A carbon bike frame layup is made by placing hundreds of individually cut plies of carbon in a mold in a certain order and orientation. The more precisely these plies are cut, the lighter the frame, as less material is used to achieve the desired strength and reliability.
But that's not all of it: different areas of a bike frame experience different demands. The front of the bike, for example, experiences different forces in different directions than the bottom bracket junction. Similarly, the down tube, seat tube, drive side chain stay, and non-drive side chain stay each have unique forces and demands placed upon them.
To accommodate these unique demands, we create different layups (layers of fibres at different angles) at specific areas of the frame to create the desired performance. Knowing which fibres to place where and in what direction is critical to reducing weight, maintaining strength, and producing a stiff bike that’s comfortable to ride. This is where our advanced knowledge and experience in composite engineering comes in.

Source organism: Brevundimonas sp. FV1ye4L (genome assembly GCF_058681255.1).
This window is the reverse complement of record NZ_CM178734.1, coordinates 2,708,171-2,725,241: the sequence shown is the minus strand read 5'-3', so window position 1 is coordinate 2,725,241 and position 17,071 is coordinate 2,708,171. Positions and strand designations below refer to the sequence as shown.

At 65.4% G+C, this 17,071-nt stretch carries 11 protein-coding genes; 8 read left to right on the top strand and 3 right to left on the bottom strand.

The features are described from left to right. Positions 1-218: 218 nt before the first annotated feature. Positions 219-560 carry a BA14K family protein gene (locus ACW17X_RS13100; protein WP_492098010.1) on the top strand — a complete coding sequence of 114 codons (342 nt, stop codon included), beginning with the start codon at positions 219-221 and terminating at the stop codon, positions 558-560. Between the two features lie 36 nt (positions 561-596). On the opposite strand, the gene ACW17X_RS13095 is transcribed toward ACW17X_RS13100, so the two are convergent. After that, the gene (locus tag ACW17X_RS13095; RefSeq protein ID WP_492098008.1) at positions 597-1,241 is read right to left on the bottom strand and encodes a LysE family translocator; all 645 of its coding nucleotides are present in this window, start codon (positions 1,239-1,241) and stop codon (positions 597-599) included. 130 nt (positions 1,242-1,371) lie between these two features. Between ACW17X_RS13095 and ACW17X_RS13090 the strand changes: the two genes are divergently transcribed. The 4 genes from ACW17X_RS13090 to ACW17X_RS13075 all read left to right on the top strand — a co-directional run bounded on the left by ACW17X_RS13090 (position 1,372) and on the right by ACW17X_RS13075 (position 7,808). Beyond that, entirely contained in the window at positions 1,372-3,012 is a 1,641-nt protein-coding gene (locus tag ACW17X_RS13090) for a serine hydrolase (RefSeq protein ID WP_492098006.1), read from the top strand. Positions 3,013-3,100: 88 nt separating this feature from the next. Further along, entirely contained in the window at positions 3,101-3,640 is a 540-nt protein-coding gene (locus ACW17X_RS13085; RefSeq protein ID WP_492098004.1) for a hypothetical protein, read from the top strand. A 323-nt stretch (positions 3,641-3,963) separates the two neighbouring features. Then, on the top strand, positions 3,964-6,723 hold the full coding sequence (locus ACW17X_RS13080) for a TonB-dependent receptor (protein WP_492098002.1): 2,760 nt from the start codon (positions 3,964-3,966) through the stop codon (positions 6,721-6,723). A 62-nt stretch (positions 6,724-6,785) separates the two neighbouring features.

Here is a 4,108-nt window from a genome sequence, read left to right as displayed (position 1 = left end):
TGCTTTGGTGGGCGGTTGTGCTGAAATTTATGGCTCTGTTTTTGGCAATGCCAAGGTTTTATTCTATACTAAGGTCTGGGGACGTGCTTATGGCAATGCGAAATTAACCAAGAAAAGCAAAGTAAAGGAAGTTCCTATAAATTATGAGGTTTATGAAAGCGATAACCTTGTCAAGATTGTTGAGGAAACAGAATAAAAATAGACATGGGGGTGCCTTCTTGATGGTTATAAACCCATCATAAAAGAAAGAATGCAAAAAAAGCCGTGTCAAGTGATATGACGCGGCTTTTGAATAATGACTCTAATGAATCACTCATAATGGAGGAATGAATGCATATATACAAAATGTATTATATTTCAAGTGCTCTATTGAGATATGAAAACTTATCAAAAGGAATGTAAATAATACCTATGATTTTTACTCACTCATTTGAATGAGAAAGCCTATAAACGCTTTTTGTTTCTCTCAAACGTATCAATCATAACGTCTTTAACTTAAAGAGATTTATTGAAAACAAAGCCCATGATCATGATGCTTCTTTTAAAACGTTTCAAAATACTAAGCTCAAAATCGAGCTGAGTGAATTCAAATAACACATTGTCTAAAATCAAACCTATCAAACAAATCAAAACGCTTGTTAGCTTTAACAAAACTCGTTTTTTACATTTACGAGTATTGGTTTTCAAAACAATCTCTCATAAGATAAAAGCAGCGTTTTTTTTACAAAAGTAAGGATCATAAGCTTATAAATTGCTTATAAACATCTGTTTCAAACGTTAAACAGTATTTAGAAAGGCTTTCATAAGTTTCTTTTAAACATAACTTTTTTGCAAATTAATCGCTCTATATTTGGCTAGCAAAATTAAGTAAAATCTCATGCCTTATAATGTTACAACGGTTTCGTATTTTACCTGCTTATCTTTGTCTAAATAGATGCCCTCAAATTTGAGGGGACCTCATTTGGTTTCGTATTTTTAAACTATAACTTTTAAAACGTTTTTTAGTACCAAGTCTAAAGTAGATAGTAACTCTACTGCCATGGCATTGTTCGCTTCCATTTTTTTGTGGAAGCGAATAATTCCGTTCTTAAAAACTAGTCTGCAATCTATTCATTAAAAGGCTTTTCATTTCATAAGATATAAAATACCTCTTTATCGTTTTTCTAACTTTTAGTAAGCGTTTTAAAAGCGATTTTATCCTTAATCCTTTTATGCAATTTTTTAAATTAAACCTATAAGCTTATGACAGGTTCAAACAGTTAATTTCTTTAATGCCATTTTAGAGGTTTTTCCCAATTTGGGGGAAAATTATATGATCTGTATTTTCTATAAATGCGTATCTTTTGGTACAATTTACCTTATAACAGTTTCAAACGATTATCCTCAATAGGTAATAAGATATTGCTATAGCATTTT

We precisely select different types of fibres and carefully position them in the correct locations and orientations to best exploit their properties. Using advanced engineering software tools like Finite Element Analysis (FEA) and Ply Draping allows us to better understand exactly how each layer of carbon fibre is working and if it is being used properly. In conjunction with these tools we apply our extensive in-house engineering knowledge of how they work and testing that correlates simulated results with real-world experience.
The result: we build extremely light bikes which are stiff, strong, and comfortable to ride.